Lemonade Inc. — Giving the Bankruptcy Process a Great Big Hug
In the following article, SmithAmundsen bankruptcy attorneys Patrick Jones and William Hackney suggest that in some distressed situations, it might be time for lenders to take a different tack. Rather than engaging in a fight, a lender might consider “riding the horse in the direction it’s headed” to his or her advantage.
Isn’t it time lenders gave the bankruptcy process a big, warm hug? Now, hear us out…
When a borrower defaults and attempts to use the only leverage it has left by refusing to cooperate with the lender’s efforts to mitigate its loss, the lender’s inclination is to bomb the borrower back to the Stone Ages, to borrow a phrase. We all know how that can turn out — expensive and frustrating protracted litigation often presided over by a state court or federal bankruptcy judge who is unwilling to provide the bargained-for relief to which the lender is entitled. But, what if the lender took a different tack? What if the lender refused to fight with the borrower and instead went along with the borrower’s tactics and used them to its advantage? This is precisely the advice that we have been giving our lender clients with some success.
When a borrower defaults under a loan agreement, the first step is to send it a notice of default. Barring an agreement to forbear, an ability to cure the default or a refinancing of the loan, the second step is to initiate foreclosure proceedings, often in conjunction with the appointment of a receiver, especially in instances where the lender has lost confidence in the borrower’s management and its ability to preserve the value of the lender’s collateral; so far, so good. The third step is where things get complicated: the borrower files for protection under the U.S. Bankruptcy Code, bringing the foreclosure proceedings to a halt and immediately putting the borrower in a relative position of power.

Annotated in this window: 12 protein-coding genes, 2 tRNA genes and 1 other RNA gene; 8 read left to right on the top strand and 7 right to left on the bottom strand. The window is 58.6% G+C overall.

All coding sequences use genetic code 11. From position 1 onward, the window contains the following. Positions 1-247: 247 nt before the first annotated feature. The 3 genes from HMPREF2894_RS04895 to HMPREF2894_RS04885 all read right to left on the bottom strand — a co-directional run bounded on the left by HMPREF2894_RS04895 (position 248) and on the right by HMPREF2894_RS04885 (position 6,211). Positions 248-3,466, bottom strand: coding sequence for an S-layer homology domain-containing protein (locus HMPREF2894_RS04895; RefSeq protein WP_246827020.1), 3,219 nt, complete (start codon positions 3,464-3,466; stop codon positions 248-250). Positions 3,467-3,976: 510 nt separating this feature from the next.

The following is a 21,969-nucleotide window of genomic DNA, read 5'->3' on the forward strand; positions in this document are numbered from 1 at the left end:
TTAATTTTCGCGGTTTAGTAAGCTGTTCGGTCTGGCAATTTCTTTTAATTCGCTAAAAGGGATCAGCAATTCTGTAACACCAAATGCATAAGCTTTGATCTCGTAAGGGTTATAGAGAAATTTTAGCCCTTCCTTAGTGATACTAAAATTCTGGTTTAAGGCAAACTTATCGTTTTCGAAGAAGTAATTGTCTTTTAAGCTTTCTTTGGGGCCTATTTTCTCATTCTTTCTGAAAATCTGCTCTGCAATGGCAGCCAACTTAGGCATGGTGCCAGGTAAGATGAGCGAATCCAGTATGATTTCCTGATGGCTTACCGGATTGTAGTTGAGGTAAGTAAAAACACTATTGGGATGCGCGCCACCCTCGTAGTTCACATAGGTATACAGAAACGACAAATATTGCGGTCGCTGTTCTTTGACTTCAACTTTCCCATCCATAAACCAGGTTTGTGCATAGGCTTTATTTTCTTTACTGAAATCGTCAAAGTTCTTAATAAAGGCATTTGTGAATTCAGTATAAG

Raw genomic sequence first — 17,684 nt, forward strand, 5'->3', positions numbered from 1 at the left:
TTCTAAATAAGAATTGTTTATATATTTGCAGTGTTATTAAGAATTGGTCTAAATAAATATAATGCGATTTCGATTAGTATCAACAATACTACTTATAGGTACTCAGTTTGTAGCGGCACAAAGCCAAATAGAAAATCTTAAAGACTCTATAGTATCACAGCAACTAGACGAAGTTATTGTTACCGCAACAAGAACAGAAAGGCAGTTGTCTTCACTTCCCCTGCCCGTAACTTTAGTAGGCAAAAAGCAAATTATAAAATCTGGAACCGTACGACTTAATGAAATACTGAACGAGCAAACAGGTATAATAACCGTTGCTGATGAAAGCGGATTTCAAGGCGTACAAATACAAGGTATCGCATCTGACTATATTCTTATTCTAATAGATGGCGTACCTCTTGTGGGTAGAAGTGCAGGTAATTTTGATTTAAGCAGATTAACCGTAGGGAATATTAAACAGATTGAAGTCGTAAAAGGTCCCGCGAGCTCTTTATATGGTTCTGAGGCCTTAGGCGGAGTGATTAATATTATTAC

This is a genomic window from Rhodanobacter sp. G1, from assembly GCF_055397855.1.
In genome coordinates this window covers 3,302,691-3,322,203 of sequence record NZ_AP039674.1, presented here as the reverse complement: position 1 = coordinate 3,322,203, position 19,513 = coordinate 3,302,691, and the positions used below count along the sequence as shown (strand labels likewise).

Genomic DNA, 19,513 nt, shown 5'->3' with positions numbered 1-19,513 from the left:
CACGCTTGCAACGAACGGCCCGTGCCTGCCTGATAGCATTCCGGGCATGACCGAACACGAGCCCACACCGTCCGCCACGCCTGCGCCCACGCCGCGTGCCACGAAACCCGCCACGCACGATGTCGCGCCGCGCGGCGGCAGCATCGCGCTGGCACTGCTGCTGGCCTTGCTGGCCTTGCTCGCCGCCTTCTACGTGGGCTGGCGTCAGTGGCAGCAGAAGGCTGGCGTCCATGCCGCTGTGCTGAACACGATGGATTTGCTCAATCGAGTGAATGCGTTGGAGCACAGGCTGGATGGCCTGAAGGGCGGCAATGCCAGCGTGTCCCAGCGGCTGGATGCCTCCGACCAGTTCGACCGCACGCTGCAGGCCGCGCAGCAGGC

At this point in the process, lenders are most often advised to fight the bankruptcy process by filing a motion to lift the automatic stay and allowing the lender to continue with the foreclosure proceeding. Depending on a variety of factors too numerous to go into here, the lender may or may not succeed, but either way, it likely loses. If the action fails, the lender is in a stalemate, which could last for years.
If the lender succeeds, the bankruptcy proceeding is — at least with respect to the lender — a nullity. The lender continues with the foreclosure action and eventually takes possession of the collateral. This is not always a favorable result for the lender — the collateral loses any “going-concern” value it once had and it now must be listed on the lender’s books, and any necessary maintenance expenses and taxes now become a liability for the lender. These costs and expenses are compounded if the value of the collateral is depreciating, as is usually the case with equipment and receivables and has recently been true of real estate.
The Alternative: Cooperate
Chapter 11 of the U.S. Bankruptcy Code allows the debtor’s management to continue operating its business, prevents the lender from foreclosing, and may even transfer control of the lender’s collateral from the hands of a state-appointed receiver, which the lender may have just paid a substantial amount in legal fees to wrest from the borrower in the first instance. So, it seems counterintuitive not to move to the lift the automatic stay, to instead allow the borrower to remain under the protections of the Bankruptcy Code. But in many cases, the lender can eliminate the cost of fighting the automatic stay and focus on using the bankruptcy process to achieve the same goal it sought in foreclosure; namely, the speedy sale of the borrower’s collateral, without assuming the costs of ownership of that collateral.
The lender can achieve these gains by seeking the appointment of a Chapter 11 trustee, if the borrower is still operating, or converting the case to Chapter 7, if the borrower operations have ceased or are significantly impaired.
A Case Study